Re: [i2rs] Ben Campbell's Discuss on draft-ietf-i2rs-protocol-security-requirements-07: (with DISCUSS and COMMENT)

"Joel M. Halpern" <> Wed, 17 August 2016 22:03 UTC

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To: Ben Campbell <>, The IESG <>
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From: "Joel M. Halpern" <>
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Date: Wed, 17 Aug 2016 18:04:56 -0400
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Subject: Re: [i2rs] Ben Campbell's Discuss on draft-ietf-i2rs-protocol-security-requirements-07: (with DISCUSS and COMMENT)
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Making sure I understand what is being asked in each of these items, 
hence in-line.

On 8/17/16 5:11 PM, Ben Campbell wrote:
> Ben Campbell has entered the following ballot position for
> draft-ietf-i2rs-protocol-security-requirements-07: Discuss
> When responding, please keep the subject line intact and reply to all
> email addresses included in the To and CC lines. (Feel free to cut this
> introductory paragraph, however.)
> Please refer to
> for more information about IESG DISCUSS and COMMENT positions.
> The document, along with other ballot positions, can be found here:
> ----------------------------------------------------------------------
> ----------------------------------------------------------------------
> In section 3.4, the text says that the requirements that the integrity
> protection mechanisms can actually provide integrity protection are
> SHOULD because some communication may occur over non-secure channels.
> That does not follow, since the rationale is about use, while the actual
> requirement is about capability.  As currently written, it leaves it
> possible for people to select a protocol that cannot provide integrity
> protection at all. I think the SHOULDs in 14 and 15 need to be MUSTS.

I think what you are asking is that we rephrase these requirements to 
indicate that implementations must include integrity protection 
capability which meets these requirements.  And that the current text 
explaining the SHOULD becomes text about when these mechanisms SHOULD be 

> In the third paragaph of 3.2, Isn't the point to say that ephemeral data
> MUST be sent over a secure transport unless the data model explicitly
> labels it as safe for insecure transports? As written, it seems to leave
> room to send data that is not labeled as safe to also be sent over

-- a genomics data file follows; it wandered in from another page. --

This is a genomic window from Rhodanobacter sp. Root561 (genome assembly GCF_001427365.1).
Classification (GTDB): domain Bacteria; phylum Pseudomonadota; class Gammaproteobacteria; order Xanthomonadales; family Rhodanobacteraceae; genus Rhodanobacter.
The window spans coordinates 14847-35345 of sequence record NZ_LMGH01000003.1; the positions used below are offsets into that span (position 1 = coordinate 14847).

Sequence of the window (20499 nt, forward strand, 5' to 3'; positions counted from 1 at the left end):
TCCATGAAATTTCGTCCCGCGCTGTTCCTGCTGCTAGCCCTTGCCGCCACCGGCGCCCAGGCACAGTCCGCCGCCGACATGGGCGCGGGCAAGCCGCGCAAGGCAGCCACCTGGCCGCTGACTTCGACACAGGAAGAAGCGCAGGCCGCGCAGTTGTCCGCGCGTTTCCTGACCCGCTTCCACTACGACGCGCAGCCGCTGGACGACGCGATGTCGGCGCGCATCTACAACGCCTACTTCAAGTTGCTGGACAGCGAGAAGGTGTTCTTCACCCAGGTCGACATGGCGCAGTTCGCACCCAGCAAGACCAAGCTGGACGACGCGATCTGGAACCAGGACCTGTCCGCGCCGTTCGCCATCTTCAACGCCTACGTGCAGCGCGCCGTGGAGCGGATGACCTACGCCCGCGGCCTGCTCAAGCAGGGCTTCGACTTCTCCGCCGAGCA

> insecure transports.

I am having trouble seeing the problem.  The text, as far as I can tell, 
says "SHOULD be protect", and then goes on to say "except when the model 
says it is okay to send unprotected".  That seems to say the right thing.

> ----------------------------------------------------------------------
> ----------------------------------------------------------------------
> -2.1: I am on the fence about other's comments about copying definitions
> here--but if you do copy them here, it seems strange to not mention
> "client" or "agent".

I can live with just listing the terms and references, without the text. 
  It makes reading a little more complex for new readers, but avoids any 
risk of error in copying.

> I agree with Alissa about equating privacy and confidentiality.

I was going to simply say "sure", but REQ-20 sems to need to still say 
"privacy".  Not sure what you (individually or collectively) would like 
us to do.
I do note that if the terminology has shifted from that documented in 
4949, it would be helpful to those of us who do not live with it daily 
to have some way to know such.

> -3.1,:
> I’m confused by the first paragraph. I don’t find strings of the form of
> SEC-REQ-XX in 7921. I think _this_ doc sets these requirements, right?

Section 3.1 is trying to recapitulate for context requirements that are 
stated in textual form in RFC 7921.  No, they are not lsited as 
SEQ_REQ-XX or even REQ-XX in RFC 7921.  Thus, in addition to context, 
listing them here allows us to give them numbers for consistency of 
discussion.  (Thus, this is a case where repetition adds value.)

> It’s not clear to me how 5 and 6 differ. Is it just a matter of the
> additional “before establishing a connection” part in 6?

As far as I know, it is indeed just a matter of the timing being added 
in 6.  If this is a problem, we can collapse them.

> -3.4: Isn't 15 simply a restatement of the third item under 14?

that looks like an error on our part.  Maybe I missed something, but I 
think we can drop that when we rewrite to address your major comment.

> 3.5: The  MAYs in 19 and 20 seem like statements of fact. (That is, do
> they simply recognize reality, or to they  grant permission?)

Re-reading these, the MAY in 19 is a description of allowed 
architecture, and seems to me to wall within the 2119 meaning.
The may in 20 is subtler.  I think it is recognizing reality, since that 
mechanism is not something we are going to be defining, as far as I 
know.  It can be argued that it is saying that these requirements allow 
such a range of mechanism.  But I agree that 2119 usage is a bit of a 
stretch there.

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